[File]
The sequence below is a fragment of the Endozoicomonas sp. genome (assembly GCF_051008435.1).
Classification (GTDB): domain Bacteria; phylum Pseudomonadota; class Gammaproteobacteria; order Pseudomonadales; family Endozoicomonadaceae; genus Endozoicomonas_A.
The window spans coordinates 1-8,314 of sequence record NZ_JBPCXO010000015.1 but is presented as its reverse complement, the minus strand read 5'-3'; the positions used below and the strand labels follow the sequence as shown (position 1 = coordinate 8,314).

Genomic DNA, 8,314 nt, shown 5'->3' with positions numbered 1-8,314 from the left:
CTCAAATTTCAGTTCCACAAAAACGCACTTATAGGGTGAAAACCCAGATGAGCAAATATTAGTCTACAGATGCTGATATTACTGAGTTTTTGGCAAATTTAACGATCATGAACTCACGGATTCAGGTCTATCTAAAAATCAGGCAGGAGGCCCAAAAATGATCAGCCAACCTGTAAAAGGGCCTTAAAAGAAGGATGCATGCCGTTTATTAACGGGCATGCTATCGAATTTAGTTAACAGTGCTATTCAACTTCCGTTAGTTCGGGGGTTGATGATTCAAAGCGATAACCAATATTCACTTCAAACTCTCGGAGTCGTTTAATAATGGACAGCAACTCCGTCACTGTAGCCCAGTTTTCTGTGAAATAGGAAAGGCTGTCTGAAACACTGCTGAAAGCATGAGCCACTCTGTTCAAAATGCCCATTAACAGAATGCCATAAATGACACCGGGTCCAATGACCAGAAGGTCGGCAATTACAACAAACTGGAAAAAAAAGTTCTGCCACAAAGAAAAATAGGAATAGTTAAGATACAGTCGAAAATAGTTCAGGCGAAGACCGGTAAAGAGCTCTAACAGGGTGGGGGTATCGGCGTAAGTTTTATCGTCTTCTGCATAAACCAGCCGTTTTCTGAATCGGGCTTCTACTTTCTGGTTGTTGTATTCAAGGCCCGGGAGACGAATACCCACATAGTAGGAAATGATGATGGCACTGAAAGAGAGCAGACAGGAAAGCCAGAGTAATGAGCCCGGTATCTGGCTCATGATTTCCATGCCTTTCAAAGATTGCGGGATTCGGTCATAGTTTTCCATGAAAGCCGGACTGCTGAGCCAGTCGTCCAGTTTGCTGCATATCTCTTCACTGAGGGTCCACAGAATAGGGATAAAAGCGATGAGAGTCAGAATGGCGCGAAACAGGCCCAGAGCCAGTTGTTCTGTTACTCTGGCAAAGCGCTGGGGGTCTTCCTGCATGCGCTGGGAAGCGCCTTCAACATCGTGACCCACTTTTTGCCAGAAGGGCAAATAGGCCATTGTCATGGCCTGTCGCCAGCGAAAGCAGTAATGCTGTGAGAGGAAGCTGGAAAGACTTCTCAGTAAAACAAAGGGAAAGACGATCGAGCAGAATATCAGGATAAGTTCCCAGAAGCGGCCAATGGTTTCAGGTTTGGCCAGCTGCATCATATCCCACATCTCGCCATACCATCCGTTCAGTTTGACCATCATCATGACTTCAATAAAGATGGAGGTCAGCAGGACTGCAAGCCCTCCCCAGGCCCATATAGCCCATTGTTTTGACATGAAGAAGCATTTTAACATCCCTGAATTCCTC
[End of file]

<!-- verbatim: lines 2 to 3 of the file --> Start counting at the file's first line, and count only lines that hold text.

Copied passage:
Classification (GTDB): domain Bacteria; phylum Pseudomonadota; class Gammaproteobacteria; order Pseudomonadales; family Endozoicomonadaceae; genus Endozoicomonas_A.
The window spans coordinates 1-8,314 of sequence record NZ_JBPCXO010000015.1 but is presented as its reverse complement, the minus strand read 5'-3'; the positions used below and the strand labels follow the sequence as shown (position 1 = coordinate 8,314).